Jeremy Suisted, 25 February 2019
Confession time. It was with more-than-a-little nervousness that I arrived to Rezare Systems’ Ag Innovations Bootcamp at Mystery Creek in December. I wasn’t nervous about the content – as a facilitator I had guided and coached many teams through design thinking and innovation experiences. I wasn’t nervous about the size of the group – Rezare had done a masterful job of curating an experience to 20 people, allowing for much more tailored learning and personal interactions with everyone in the room.
I was nervous because I had never worked in this way with agricultural innovators, farm specialists and primary sector entrepreneurs before – and I wondered how they would engage with new processes and learnings designed to help them create new solutions that solve real problems.
I shouldn’t have been afraid. Within moments of my arrival, I recognised that Rezare had created an experience that encouraged all participants to embrace this new process, to voice any questions and concerns they had, and to lean into the uncertainty they may be feeling.
The Ag Innovations Bootcamp was created by Rezare as they recognised the need for upskilling and supporting agricultural innovators and businesses who were developing new and improved products and services for the market. These businesses were highly capable in their technological skills and knowledge of the market – but many did not know how to deeply understand the customer problem to be solved, or ways to rapidly co-create with their customer, generating new insights and better-fit final products.
Motivated by this need, Rezare decided to practise what they preached. Billed as a prototype event, the Ag Innovations Bootcamp provided a bespoke learning experience, with participants being guided through LEAN business model canvases and how to apply these to new concepts, approaches in ideation and brainstorming, powerful empathy techniques, and hands-on experience in rapid prototyping. The two-day event was jam-packed with practical learning, but also invited feedback and iteration from the participants – so they could see how even the Bootcamp was a design-driven event.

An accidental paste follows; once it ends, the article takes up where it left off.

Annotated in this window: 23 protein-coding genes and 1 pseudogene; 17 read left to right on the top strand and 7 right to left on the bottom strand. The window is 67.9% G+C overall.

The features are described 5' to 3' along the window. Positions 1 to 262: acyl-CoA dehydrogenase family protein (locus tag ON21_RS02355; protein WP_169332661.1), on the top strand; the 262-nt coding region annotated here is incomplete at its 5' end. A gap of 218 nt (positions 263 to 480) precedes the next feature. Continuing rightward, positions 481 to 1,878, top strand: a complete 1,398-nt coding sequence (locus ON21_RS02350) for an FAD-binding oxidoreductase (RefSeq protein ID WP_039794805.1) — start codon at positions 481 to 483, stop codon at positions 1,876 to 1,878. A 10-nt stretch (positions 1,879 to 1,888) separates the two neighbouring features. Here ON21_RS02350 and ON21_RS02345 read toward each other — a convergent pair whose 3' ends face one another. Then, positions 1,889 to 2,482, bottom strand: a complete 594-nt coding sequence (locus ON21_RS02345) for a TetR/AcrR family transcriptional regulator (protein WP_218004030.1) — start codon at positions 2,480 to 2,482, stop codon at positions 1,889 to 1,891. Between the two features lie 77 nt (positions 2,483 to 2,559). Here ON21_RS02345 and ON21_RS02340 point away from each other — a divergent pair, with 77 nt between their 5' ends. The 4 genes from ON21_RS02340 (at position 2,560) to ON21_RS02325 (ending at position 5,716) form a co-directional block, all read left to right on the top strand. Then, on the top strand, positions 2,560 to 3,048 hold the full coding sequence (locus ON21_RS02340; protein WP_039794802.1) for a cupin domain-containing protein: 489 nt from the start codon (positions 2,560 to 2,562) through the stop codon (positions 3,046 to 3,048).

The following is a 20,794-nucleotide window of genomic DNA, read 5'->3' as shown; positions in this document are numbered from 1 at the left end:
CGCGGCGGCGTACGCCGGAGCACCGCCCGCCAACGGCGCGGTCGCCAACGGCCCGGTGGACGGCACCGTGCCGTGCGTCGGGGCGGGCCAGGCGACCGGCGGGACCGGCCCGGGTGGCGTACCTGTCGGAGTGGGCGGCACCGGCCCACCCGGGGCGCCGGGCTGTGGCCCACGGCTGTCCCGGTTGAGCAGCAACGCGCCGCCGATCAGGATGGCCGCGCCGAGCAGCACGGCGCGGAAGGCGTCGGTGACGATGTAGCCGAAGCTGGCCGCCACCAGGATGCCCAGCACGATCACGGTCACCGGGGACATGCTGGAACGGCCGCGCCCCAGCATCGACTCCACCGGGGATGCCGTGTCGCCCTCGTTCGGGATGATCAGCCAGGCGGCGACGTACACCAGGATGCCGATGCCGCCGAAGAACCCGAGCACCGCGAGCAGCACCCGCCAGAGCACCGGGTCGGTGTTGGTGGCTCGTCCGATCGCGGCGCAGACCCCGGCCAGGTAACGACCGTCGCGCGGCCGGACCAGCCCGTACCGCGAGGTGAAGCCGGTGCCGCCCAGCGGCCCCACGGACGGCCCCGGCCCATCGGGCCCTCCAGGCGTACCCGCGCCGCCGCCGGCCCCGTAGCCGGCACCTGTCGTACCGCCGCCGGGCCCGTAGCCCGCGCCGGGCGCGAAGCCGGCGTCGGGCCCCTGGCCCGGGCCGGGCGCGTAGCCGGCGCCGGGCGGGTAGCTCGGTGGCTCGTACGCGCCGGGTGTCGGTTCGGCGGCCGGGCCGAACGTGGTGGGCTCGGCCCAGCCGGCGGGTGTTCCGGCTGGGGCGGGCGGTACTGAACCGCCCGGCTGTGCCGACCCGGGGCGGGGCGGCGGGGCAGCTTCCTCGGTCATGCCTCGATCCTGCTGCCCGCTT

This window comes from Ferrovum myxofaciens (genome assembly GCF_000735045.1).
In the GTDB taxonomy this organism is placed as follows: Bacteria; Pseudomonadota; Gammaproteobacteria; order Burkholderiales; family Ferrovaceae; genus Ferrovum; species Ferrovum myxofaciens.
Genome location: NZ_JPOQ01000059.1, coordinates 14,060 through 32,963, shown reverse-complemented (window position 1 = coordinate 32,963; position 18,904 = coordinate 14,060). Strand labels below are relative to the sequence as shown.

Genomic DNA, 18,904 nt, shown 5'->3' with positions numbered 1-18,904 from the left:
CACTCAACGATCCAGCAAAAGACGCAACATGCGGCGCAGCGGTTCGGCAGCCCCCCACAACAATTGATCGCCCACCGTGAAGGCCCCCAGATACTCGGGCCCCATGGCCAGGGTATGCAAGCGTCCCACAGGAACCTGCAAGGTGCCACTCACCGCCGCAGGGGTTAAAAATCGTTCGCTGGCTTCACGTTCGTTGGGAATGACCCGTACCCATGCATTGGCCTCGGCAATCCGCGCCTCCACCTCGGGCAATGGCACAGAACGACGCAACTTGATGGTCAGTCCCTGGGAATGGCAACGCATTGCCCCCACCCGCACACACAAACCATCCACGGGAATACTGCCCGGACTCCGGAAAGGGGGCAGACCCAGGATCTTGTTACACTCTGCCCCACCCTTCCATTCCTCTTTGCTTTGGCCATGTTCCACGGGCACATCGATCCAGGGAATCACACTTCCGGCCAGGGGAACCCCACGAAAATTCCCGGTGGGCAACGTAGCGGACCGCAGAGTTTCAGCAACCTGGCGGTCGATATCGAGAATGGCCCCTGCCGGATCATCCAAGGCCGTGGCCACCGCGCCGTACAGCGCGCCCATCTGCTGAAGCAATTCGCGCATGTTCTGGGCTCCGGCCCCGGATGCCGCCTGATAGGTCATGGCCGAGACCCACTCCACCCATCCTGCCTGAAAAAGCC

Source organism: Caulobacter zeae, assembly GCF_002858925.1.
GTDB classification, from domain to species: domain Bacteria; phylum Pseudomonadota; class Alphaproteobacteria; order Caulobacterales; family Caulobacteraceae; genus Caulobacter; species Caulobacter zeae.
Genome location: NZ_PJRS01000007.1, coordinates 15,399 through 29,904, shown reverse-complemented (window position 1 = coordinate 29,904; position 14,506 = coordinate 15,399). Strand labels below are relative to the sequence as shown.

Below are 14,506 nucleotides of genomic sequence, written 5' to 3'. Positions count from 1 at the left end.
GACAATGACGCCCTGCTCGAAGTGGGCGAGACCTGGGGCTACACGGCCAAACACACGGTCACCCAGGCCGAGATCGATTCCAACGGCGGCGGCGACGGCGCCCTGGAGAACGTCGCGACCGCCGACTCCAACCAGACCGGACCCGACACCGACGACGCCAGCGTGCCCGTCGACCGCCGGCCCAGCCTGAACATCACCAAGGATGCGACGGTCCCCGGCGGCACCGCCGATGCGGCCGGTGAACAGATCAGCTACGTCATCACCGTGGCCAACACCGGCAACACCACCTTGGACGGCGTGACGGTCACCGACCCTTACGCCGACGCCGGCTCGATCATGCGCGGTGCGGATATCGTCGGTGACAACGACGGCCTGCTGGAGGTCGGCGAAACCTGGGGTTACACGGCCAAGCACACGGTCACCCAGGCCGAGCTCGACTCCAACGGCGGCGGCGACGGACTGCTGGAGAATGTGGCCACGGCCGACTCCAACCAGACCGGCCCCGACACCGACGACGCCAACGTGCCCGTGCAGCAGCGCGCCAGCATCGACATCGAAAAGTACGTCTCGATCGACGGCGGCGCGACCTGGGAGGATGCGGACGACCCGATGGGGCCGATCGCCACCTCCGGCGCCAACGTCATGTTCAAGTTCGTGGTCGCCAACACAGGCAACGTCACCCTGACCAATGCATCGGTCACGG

Each aspect of Bootcamp was planned for the needs of the participants, who Rezare had identified as ranging from entrepreneurs seeking to develop their agricultural product, through to business managers from rural agencies and large-scale agribusinesses. All participants shared a common drive – a willingness to be creating new solutions that will benefit farmers, orchardists and primary industry producers around the world.
As a design thinking facilitator, I’m increasingly aware of the critical need for innovators and managers to upskill in this area. McKinsey reports that businesses that embrace human-centred design and co-creation provide 32% higher revenue growth than non-design led businesses, and 56% higher return to shareholders. At the same time – over 40% of companies don’t talk to their customers at all during product and service design – a trend which is likely higher in New Zealand. In our world of rapid change, developing trends and lower development costs, it is imperative that innovators learn to co-create with their customers and solve their real problems. This is the heart-beat behind Ag Innovation Bootcamp – and a growing need in many businesses.
Over the two days, our Ag Innovations Bootcamp participants learned the theory of design thinking and engaged with case-studies of design thinking challenges – but the true growth came from the design experience curated for them. Small start-up teams were formed amongst the participants, who were tasked with a design challenge – and then coached throughout a design sprint. It was immensely encouraging to see all of the participants crafting discussion guides, running empathy interviews with real customers, capturing key insights, clustering new concepts and discoveries, generating 100s of potential solutions, and prototyping an idea for testing – all within a fast-paced, supportive environment.
There was plenty of laughter, questions and debate throughout the two days, which was encouraged by Rezare and all the facilitators. Additionally – participants were provided with breaks from doing, to learn from experienced innovators from Gallagher, Amazon, New Zealand Trade & Enterprise and more.
At the end of Ag Innovations Bootcamp, I was not driving away with nerves, but with excitement. I was deeply encouraged by how much the participants had embraced the learning, and created concrete lessons that they were looking forward to applying in their business. I enjoyed seeing moments of discovery for all of us, and a recognition from participants that they could do this – that they could begin talking to customers, generating insights and designing quality solutions to real problems. I was motivated that it was through the unique combination of listening and doing, that Rezare had crafted an event that really did maximise the learning for all who attended.
And I was encouraged to learn that this would not be the last – but that Rezare Systems would continue to iterate the Ag Innovations Bootcamp, to keep supporting and guiding innovators towards both business and product success.